Their rise to fame and fortune was not without it's problems. Firstly, the departure of Roy Wood after just one album has been a much debated subject over the years, but on reflection it shaped the band for success by forcing Jeff Lynne to the forefront and show what he was worth.

Secondly, the lack of album sales and sell-out concerts in their home country caused frustration and led to them virtually turning their backs on the UK in order to concentrate on the United States, who took them to their hearts virtually from the beginning.

Following the departure of various members (either voluntarily or by force) ELO's line-up stabilised around 1975 and their career took off, helped by the commercial song-writing of Jeff Lynne and some striking publicity in the form of the easily identifiable logo which transferred over well into the merchandise. They spent months on the road promoting their albums and Bev notes not so much the antics of ELO, but of two other major bands they encountered on their travels, namely Deep Purple and Led Zeppelin. The latter being particularly interesting as John Bonham hired a Harley Davidson to race around the corridors of the famed Continental Hyatt House in Los Angeles.

ELO themselves were very much onlookers to such antics, though their manager's daughter - a certain Sharon (today Mrs Ozzy Osbourne) - was often like a badly-behaved teenager on a school trip.

One of my favourite chapters is Out of the Blue which tells of the creation of the famous double album, right from it's humble beginnings in a Swiss mountain chalet, to it's recording at Musicland, the basement studios of Arabella Haus in Munich, Germany.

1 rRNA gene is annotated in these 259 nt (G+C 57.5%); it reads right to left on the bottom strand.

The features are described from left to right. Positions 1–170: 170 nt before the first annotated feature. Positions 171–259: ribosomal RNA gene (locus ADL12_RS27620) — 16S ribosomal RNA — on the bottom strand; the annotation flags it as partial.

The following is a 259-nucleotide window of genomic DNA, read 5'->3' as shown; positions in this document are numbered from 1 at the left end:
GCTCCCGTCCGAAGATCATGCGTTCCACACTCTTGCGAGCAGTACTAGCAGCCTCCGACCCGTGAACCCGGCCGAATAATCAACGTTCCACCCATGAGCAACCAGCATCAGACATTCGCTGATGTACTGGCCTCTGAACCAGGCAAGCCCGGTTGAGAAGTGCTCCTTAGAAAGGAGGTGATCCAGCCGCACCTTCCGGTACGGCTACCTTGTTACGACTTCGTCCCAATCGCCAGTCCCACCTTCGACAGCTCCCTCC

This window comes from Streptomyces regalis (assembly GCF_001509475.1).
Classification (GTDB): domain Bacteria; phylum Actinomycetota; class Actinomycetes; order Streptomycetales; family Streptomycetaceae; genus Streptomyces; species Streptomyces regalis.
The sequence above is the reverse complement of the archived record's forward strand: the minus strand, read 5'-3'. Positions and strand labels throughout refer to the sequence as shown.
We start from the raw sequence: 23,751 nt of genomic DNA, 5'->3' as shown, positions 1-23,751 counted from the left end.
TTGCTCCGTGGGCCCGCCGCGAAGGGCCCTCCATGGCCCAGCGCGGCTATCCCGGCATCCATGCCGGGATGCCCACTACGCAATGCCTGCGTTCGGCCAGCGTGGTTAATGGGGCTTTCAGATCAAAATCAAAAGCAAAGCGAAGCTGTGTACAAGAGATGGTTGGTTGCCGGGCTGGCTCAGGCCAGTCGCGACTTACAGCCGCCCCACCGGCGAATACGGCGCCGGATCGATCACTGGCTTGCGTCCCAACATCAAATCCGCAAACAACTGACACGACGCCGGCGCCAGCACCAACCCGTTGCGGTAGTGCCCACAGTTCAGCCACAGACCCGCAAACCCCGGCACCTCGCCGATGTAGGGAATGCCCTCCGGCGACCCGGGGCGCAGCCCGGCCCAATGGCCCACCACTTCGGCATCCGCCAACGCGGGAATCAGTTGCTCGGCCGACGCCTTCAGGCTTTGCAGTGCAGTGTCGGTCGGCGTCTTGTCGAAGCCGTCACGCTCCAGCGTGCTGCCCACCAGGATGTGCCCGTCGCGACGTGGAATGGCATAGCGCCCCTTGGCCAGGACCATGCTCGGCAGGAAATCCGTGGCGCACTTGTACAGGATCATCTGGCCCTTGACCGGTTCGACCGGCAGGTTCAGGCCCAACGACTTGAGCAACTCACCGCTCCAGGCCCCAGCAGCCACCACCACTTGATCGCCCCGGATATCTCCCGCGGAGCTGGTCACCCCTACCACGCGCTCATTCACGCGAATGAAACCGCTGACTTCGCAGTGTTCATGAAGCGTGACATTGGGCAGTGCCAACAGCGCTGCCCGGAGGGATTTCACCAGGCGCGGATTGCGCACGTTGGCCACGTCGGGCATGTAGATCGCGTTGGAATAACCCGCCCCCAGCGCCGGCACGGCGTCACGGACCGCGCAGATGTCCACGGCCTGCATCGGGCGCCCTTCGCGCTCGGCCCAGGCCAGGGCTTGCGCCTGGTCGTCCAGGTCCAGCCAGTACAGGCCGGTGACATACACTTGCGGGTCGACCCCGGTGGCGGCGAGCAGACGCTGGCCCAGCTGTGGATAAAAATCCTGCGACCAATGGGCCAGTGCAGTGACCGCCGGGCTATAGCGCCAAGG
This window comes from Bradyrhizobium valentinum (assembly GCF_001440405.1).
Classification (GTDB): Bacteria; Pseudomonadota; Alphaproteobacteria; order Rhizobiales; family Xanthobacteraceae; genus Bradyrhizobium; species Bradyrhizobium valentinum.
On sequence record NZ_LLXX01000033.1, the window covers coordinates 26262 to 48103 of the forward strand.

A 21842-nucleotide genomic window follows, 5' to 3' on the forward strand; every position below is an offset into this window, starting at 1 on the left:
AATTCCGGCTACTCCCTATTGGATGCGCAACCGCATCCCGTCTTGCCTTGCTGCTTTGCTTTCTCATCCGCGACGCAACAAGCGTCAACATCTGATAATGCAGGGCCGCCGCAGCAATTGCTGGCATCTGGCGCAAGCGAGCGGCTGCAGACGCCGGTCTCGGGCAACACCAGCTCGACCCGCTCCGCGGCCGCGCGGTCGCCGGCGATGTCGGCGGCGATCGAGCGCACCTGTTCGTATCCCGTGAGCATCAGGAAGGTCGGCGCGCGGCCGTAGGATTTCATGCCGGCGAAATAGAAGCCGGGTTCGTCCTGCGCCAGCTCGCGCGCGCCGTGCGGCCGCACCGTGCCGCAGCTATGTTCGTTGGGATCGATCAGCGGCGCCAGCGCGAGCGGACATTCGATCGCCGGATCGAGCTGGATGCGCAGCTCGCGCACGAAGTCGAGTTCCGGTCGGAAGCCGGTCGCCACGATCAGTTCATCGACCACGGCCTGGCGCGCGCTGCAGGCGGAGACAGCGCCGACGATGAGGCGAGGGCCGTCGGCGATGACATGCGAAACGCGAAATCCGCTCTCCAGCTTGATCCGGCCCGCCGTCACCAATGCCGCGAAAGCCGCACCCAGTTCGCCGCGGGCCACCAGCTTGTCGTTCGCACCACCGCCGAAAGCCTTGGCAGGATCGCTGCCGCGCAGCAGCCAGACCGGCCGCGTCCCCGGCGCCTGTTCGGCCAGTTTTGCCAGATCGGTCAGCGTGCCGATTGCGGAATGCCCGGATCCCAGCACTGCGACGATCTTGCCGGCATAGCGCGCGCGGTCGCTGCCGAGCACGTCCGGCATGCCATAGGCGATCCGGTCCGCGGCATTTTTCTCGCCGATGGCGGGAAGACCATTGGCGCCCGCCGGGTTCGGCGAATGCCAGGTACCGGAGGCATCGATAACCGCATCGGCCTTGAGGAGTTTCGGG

Though roughly chronologically compiled, the book offers little musical assessment, or even the changes in style (especially over the course of the first five studio albums). The book is all the better for it, as it is the people who make the music that are more interesting than the music itself. As individual musicians, ELO were never candidates from the readers' polls at the time. They were at best competent, very much restricted by the musical leadership of Jeff Lynne. What counted was the end result, which was very much down to the production talents of Jeff. Today, ELO is almost only mentioned in reference to his career and it is almost forgotten that ELO were, for few years at least, an operating band, recording albums and touring the world.

Visually the book is quite stunning, from Bev's school days, to the on-the-road antics they got involved with (in particular football). Most are in black and white, but there are 16 pages reserved as a colour section which, quite justifiably features many photos of the famous spaceship stage from their 1978 world tour.

Despite the slight dating of the book, one aspect of ELO's career that has stood the test of time is their music. Jeff Lynne's talents have ensured that even in 2010's their hits are included in the play list of many a radio station. Lots of today's artists also freely admit to being inspired to enter the music business via an ELO song. Tribute bands have sprung up to cater for the audiences still supporting them and relive their music live. Alongside with many others from the late Sixties and early Seventies, ELO's music has hardly dated - catchy melodies will always be in and coupled with Jeff Lynne's knack of producing the whole thing superbly, their music lives on.

In conclusion, if you want to find out how the music business operated in the immediate post-Beatles era, read Bev's book. If you want to find out what ELO's music is like, have a search on the net or buy one of their CDs.
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The Electric Light Orchestra Story
The Electric Light Orchestra Story by Bev Bevan (Hardcover - 1980)